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Al Jarreau gives live audiences what he's got

MY EYES are closed, my smile Texas-wide.

I'm on the phone with Al Jarreau, and he's scat-singing. For me. I mention some of my favorite cuts from his classic early albums- We Got By (1975), Glow (1976), Look to the Rainbow (1977) -- and he gives me snippets of each one. You really don't get the full scope on his latest CD, the smooth jazz-pop hybrid All I Got, but Al's voice is still marvelously fluid, un-varnished. He can get down low, soar cloud-high and imitate instruments. One minute, he's a saxo-phone, then a conga drum, a trumpet, a harmonica. A live band swings in his throat.

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The only artist in history to win Grammys in pop, jazz and R&B;, he is infectiously animated. His buoyant, slightly nasal speaking voice belies his 63 years.

"Man, I tell you -- performing, that's what I do," says the Milwaukee-born recording artist, who's calling from his L.A. home. "I've never been the kind of artist to record an album and stay at home. This is what I do -- stand up before an audience and give what I have. For an artist to be in that live situation, it's a whole 'nother experience, the whole new creative opportunity to paint on a canvas that wasn't there yesterday."

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He chuckles. "Look, I plan to do it as long as there's an audience to see me at the Holiday Inn or the Do-Drop Inn. I don't care."

Al, who plays Pier 6 Wednesday night, does care about reaching peo-ple, whether it's through song or in humanitarian work. The singer, who has a master's degree in psychology and was a social worker before music started paying the bills, is the spokesman for Verizon's literacy campaign. About four years ago, the communications company asked Al to champion its literacy outreach program, Verizon Reads, which funds reading labs and training for its coaches throughout the United States. A portion of sales from All I Got goes to the literacy campaign.

"The whole Verizon initiative is a bright light in what's been a very dark room in corporate responsibility," Al says. "I guess the company heard about my involvement with scholarship programs in Milwaukee, and they asked me to be a spokesman. I go out with these programs to promote the need to learn how to read. Literacy is the doorway to get where you need to go, even if it's just across town." For more than 30 years, Al has given us jazz with a decidedly pop twist. (My girl, the late jazz innovator Betty Carter, detested Al's watered-down approach to the art.) But the artist has always sported a unique sound, and you can't deny his technical chops and stylish flourishes -- even if the musical arrangements, at times, fall fiat.

In concert, Al vibrantly displays his musical flexibility, Three years ago, I saw him at a venue outside of Philly on a bill with George Duke and Rachelle Ferrell. The man ripped it, though Rachelle's primal wails and church-splashed ballads blew us all, including Al, into space. I was probably one of the youngest cats in the house, which was packed with older, dressed-to-impress middle-class to upper-mid-dle-class blacks -- folks who probably saw Al when his music was on 8-track. I was in kindergarten, pot-bellied and pie-faced, when I first heard "Mornin'," one of Al's biggest hits. That sunny ditty used to flow out the radio in the morning as Mama got us ready for school: Mornin ' Mr. Radio/Mornin' little Cherrios/Mornin' Sister Oriole/Did I tell you everything was fine/In my mind ...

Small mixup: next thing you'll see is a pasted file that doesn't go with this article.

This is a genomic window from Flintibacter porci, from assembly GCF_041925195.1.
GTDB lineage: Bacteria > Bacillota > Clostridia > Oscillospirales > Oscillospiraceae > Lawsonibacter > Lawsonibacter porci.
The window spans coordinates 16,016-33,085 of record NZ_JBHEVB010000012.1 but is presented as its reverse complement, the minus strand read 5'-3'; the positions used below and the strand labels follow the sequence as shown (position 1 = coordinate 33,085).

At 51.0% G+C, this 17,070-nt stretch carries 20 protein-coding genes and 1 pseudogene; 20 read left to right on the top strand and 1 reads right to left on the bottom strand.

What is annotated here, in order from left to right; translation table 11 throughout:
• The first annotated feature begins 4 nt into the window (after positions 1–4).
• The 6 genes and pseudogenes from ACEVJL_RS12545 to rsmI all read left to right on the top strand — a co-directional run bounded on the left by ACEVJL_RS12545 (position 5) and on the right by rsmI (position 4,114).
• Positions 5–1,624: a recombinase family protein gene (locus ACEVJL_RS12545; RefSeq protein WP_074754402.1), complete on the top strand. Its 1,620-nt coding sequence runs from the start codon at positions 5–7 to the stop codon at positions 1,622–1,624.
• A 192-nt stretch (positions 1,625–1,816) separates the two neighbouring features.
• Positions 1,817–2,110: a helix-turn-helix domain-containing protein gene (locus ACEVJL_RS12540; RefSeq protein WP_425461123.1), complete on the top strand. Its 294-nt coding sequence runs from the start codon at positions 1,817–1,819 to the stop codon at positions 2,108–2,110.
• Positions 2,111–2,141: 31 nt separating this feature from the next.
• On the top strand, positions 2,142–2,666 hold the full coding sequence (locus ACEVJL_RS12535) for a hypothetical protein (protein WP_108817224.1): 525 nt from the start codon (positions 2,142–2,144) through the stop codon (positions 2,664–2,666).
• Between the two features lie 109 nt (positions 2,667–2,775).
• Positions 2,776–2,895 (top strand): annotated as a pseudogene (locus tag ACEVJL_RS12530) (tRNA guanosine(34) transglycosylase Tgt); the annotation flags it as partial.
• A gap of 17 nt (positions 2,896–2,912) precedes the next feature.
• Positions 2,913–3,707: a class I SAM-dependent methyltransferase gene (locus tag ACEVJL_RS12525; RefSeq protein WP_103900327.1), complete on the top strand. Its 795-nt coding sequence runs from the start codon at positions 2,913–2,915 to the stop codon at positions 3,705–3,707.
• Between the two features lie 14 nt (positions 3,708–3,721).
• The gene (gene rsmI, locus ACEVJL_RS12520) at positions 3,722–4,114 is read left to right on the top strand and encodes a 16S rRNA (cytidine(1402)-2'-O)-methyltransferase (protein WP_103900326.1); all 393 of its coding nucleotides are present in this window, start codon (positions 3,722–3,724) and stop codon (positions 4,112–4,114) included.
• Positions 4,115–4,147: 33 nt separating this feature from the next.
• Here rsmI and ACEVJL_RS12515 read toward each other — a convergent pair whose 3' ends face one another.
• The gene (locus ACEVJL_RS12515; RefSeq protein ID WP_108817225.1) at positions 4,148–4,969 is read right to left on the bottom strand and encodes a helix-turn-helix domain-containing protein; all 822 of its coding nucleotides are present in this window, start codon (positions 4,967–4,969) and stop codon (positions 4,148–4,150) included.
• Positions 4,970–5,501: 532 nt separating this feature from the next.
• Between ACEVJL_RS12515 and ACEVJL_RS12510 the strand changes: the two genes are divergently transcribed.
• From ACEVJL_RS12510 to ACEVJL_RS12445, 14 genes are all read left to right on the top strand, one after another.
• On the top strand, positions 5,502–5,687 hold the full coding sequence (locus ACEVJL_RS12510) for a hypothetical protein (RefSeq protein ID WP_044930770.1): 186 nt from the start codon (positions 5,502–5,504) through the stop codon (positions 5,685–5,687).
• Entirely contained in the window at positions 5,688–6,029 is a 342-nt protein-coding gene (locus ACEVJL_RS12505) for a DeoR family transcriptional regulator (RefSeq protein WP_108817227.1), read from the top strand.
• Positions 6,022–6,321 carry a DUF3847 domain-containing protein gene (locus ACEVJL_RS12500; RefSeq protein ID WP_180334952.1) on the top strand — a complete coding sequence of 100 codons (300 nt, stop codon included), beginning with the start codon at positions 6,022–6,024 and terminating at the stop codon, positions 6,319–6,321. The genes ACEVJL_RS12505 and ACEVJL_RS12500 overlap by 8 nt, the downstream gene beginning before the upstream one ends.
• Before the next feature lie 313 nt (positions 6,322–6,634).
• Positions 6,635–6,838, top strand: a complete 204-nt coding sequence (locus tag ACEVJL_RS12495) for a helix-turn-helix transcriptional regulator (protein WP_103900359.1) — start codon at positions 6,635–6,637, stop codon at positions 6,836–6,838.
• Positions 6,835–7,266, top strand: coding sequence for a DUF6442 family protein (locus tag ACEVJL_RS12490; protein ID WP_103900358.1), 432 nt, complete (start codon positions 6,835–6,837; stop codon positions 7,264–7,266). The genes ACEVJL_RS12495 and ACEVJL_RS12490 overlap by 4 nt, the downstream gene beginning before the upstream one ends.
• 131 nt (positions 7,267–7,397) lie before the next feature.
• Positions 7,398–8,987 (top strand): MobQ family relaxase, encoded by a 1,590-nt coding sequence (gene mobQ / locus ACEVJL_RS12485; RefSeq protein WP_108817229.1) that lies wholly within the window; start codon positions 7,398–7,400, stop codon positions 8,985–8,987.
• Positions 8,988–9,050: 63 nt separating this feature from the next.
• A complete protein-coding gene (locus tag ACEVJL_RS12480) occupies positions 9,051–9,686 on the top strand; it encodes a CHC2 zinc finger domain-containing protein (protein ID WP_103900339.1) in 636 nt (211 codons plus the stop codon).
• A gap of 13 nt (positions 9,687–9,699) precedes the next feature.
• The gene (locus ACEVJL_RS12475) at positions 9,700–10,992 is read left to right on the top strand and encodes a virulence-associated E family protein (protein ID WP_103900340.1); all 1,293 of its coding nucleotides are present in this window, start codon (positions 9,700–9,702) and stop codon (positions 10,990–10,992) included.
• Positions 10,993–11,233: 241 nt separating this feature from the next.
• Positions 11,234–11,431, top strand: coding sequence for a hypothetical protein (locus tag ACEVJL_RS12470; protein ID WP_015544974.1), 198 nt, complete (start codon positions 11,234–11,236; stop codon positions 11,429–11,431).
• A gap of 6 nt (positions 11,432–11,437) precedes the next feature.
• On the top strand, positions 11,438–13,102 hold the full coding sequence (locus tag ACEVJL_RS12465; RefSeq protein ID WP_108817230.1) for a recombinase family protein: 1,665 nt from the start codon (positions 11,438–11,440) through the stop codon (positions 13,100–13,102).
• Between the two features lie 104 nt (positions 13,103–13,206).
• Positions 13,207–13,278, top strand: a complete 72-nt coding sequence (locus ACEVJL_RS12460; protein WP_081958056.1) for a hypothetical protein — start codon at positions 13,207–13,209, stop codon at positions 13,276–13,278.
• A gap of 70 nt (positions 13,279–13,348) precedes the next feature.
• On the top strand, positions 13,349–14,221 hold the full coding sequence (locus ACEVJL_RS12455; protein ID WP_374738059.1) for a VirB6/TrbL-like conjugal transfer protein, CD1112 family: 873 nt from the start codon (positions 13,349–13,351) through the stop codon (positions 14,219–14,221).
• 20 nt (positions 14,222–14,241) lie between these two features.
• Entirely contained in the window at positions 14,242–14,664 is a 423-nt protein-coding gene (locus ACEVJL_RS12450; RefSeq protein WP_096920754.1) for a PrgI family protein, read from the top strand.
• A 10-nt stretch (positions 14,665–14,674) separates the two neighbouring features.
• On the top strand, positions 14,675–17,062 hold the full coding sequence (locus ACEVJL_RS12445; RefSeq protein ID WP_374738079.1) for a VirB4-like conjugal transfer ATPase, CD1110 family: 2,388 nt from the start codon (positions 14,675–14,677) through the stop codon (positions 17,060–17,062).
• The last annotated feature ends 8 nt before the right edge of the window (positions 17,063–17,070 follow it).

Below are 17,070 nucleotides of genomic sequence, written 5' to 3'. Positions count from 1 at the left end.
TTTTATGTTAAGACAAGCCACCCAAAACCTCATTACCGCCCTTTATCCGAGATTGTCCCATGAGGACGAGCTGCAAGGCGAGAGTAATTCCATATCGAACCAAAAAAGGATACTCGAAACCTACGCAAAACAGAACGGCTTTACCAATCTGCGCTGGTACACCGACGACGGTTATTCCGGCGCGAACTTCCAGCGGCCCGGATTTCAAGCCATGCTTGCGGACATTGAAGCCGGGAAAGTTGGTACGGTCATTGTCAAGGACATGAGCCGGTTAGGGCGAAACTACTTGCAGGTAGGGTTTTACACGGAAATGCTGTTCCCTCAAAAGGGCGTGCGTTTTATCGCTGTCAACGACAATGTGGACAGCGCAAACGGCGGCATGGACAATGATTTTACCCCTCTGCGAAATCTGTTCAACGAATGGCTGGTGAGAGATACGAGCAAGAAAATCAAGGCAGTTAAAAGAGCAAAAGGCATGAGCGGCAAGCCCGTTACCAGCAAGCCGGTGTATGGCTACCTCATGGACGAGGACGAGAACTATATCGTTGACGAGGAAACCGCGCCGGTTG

In college, I came across Glow and dug his take on Antonio Carlos Jobim's "Agua De Beber," with its lilting, percussion-driven rhythm and Al's multitracked scat vocals interspersed with his Johnny Mathis-influenced crooning: Your love is rain/My heart the flower/l need your kiss or I will die ...

Then I discovered other scat-sprinkled treats: "Take Five," "Spirit" "Spain (I Can Recall)." But in the early '80s, after years on the fringes of the mainstream, Al decided to change up the groove, so to speak. He went pop, waxing albums of sap-encrusted easy-listening ballads and funk-lite uptempo cuts. All of which were tightly produced and sold in the millions. But aesthetically, Al's music didn't bloom. It was too glossy, its parameters too narrow for an artist with such a broad talent.

Now that he doesn't set the air-waves and the charts on fire anymore with his competently executed but no-bite work, Al is thinking about reaching back, stripping down.

He says, "Something is in the works. I was talking to one of my old producers, Tommy LiPurea, about doing something more organic -- maybe with just guitar and some other instruments. But something much more jazz-oriented and real, you know."

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That' Ill be refreshing --'not that there's anything really wrong with All l Got. It's one of those cleaning- the-house-on-a-Saturday-morning CDs: breezy, relaxed, unobtrusive. But as Al gives me a taste of his seat abilities. I know this thin, smiling man is still full of adventurous sounds, music reflecting love and telling the truth.

He says, "If you got a stage, man, you gotta say something that'Il give somebody that little up-lift, that boost that'll make them wanna face that hustle or that hassle of the day. Music, man, oughta say something."

Yes, indeed.


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